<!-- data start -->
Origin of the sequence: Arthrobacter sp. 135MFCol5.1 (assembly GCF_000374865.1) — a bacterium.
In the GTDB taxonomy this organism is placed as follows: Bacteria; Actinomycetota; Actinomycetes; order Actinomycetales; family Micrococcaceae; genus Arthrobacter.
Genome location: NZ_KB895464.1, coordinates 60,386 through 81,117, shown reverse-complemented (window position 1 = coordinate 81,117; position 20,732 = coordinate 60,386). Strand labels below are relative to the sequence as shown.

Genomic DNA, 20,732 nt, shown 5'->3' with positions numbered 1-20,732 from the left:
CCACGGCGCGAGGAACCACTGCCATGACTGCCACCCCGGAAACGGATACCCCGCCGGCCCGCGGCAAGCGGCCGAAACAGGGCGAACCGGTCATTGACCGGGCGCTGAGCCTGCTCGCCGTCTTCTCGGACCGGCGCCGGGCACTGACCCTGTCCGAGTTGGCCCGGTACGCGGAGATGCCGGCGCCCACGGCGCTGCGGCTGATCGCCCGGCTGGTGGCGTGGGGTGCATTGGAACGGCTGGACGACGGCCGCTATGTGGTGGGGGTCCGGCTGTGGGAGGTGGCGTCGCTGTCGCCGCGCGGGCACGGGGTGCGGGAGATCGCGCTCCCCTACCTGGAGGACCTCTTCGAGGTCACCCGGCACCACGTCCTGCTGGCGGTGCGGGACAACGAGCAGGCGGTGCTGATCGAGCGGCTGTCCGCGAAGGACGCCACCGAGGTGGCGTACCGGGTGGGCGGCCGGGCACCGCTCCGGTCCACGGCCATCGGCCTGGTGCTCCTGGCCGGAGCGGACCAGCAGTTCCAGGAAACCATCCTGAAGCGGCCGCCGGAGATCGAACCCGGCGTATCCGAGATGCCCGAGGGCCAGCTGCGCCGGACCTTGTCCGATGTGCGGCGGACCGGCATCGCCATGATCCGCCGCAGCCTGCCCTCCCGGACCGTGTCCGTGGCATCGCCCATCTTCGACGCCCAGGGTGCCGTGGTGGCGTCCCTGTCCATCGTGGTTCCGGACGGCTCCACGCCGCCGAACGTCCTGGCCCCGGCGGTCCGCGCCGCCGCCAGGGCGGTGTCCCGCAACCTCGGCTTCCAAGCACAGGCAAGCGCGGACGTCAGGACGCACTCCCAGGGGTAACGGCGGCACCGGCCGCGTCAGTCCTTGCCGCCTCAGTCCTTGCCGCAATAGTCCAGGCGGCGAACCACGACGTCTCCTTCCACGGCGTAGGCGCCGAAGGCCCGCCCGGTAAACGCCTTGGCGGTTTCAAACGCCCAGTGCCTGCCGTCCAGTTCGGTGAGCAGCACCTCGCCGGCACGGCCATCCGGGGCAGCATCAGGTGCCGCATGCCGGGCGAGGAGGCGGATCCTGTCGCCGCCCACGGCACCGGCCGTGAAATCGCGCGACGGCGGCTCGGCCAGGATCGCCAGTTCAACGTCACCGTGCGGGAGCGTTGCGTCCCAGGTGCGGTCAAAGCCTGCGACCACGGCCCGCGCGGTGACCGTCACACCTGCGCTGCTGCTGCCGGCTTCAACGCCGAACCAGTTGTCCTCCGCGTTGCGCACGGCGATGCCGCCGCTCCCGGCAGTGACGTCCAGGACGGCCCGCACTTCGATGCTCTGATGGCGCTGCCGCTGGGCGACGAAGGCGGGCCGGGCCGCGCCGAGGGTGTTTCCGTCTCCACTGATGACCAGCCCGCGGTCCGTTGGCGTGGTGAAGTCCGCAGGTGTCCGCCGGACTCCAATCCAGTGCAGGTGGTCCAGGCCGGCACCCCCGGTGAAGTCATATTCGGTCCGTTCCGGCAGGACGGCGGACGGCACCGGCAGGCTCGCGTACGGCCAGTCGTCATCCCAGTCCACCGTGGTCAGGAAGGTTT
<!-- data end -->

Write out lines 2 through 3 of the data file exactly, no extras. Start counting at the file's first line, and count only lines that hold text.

In the GTDB taxonomy this organism is placed as follows: Bacteria; Actinomycetota; Actinomycetes; order Actinomycetales; family Micrococcaceae; genus Arthrobacter.
Genome location: NZ_KB895464.1, coordinates 60,386 through 81,117, shown reverse-complemented (window position 1 = coordinate 81,117; position 20,732 = coordinate 60,386). Strand labels below are relative to the sequence as shown.